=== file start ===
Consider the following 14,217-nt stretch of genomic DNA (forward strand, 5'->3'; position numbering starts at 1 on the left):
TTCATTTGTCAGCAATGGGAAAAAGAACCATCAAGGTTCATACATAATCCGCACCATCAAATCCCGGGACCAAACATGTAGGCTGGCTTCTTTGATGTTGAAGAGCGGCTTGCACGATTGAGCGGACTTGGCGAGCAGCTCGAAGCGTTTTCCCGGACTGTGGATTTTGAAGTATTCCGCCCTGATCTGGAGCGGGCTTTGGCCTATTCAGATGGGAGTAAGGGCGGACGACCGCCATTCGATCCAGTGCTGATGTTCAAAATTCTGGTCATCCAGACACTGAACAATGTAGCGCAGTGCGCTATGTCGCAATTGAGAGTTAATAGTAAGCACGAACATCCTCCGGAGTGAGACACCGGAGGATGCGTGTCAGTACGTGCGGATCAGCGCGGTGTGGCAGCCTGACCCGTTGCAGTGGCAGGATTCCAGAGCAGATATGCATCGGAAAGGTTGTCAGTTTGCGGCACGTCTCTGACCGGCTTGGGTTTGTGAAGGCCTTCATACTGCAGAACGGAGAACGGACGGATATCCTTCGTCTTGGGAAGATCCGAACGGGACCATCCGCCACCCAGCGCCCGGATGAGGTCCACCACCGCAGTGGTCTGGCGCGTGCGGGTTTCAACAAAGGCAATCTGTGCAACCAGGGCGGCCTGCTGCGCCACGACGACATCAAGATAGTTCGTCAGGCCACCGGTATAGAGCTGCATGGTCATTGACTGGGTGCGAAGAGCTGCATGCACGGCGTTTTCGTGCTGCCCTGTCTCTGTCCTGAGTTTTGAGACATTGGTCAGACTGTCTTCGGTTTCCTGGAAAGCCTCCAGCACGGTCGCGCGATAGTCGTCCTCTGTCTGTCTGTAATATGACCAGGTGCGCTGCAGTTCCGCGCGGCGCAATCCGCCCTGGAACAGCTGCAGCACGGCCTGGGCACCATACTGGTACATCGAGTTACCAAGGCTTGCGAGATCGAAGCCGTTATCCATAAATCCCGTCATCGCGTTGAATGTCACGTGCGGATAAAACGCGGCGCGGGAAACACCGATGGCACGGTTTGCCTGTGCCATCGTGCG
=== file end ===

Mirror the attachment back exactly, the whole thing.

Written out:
Consider the following 14,217-nt stretch of genomic DNA (forward strand, 5'->3'; position numbering starts at 1 on the left):
TTCATTTGTCAGCAATGGGAAAAAGAACCATCAAGGTTCATACATAATCCGCACCATCAAATCCCGGGACCAAACATGTAGGCTGGCTTCTTTGATGTTGAAGAGCGGCTTGCACGATTGAGCGGACTTGGCGAGCAGCTCGAAGCGTTTTCCCGGACTGTGGATTTTGAAGTATTCCGCCCTGATCTGGAGCGGGCTTTGGCCTATTCAGATGGGAGTAAGGGCGGACGACCGCCATTCGATCCAGTGCTGATGTTCAAAATTCTGGTCATCCAGACACTGAACAATGTAGCGCAGTGCGCTATGTCGCAATTGAGAGTTAATAGTAAGCACGAACATCCTCCGGAGTGAGACACCGGAGGATGCGTGTCAGTACGTGCGGATCAGCGCGGTGTGGCAGCCTGACCCGTTGCAGTGGCAGGATTCCAGAGCAGATATGCATCGGAAAGGTTGTCAGTTTGCGGCACGTCTCTGACCGGCTTGGGTTTGTGAAGGCCTTCATACTGCAGAACGGAGAACGGACGGATATCCTTCGTCTTGGGAAGATCCGAACGGGACCATCCGCCACCCAGCGCCCGGATGAGGTCCACCACCGCAGTGGTCTGGCGCGTGCGGGTTTCAACAAAGGCAATCTGTGCAACCAGGGCGGCCTGCTGCGCCACGACGACATCAAGATAGTTCGTCAGGCCACCGGTATAGAGCTGCATGGTCATTGACTGGGTGCGAAGAGCTGCATGCACGGCGTTTTCGTGCTGCCCTGTCTCTGTCCTGAGTTTTGAGACATTGGTCAGACTGTCTTCGGTTTCCTGGAAAGCCTCCAGCACGGTCGCGCGATAGTCGTCCTCTGTCTGTCTGTAATATGACCAGGTGCGCTGCAGTTCCGCGCGGCGCAATCCGCCCTGGAACAGCTGCAGCACGGCCTGGGCACCATACTGGTACATCGAGTTACCAAGGCTTGCGAGATCGAAGCCGTTATCCATAAATCCCGTCATCGCGTTGAATGTCACGTGCGGATAAAACGCGGCGCGGGAAACACCGATGGCACGGTTTGCCTGTGCCATCGTGCG